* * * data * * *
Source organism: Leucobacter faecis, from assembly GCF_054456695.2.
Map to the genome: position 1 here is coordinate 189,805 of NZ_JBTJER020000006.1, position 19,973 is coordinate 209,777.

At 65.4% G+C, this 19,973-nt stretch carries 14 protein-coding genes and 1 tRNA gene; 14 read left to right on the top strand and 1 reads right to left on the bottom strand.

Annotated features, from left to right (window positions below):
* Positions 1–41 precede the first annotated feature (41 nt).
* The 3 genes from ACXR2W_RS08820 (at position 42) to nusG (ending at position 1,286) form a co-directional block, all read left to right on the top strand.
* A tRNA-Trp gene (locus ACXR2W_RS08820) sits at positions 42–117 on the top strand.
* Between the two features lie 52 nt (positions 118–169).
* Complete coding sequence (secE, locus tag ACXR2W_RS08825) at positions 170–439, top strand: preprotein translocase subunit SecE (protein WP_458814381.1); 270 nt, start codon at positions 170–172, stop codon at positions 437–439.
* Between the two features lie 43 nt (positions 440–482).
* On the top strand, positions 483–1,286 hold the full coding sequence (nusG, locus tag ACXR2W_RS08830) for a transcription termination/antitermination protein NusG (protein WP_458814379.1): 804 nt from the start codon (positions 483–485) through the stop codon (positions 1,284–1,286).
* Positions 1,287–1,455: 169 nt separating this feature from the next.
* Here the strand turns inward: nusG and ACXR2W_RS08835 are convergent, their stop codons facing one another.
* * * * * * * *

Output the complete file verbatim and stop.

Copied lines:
Source organism: Leucobacter faecis, from assembly GCF_054456695.2.
Map to the genome: position 1 here is coordinate 189,805 of NZ_JBTJER020000006.1, position 19,973 is coordinate 209,777.

At 65.4% G+C, this 19,973-nt stretch carries 14 protein-coding genes and 1 tRNA gene; 14 read left to right on the top strand and 1 reads right to left on the bottom strand.

Annotated features, from left to right (window positions below):
* Positions 1–41 precede the first annotated feature (41 nt).
* The 3 genes from ACXR2W_RS08820 (at position 42) to nusG (ending at position 1,286) form a co-directional block, all read left to right on the top strand.
* A tRNA-Trp gene (locus ACXR2W_RS08820) sits at positions 42–117 on the top strand.
* Between the two features lie 52 nt (positions 118–169).
* Complete coding sequence (secE, locus tag ACXR2W_RS08825) at positions 170–439, top strand: preprotein translocase subunit SecE (protein WP_458814381.1); 270 nt, start codon at positions 170–172, stop codon at positions 437–439.
* Between the two features lie 43 nt (positions 440–482).
* On the top strand, positions 483–1,286 hold the full coding sequence (nusG, locus tag ACXR2W_RS08830) for a transcription termination/antitermination protein NusG (protein WP_458814379.1): 804 nt from the start codon (positions 483–485) through the stop codon (positions 1,284–1,286).
* Positions 1,287–1,455: 169 nt separating this feature from the next.
* Here the strand turns inward: nusG and ACXR2W_RS08835 are convergent, their stop codons facing one another.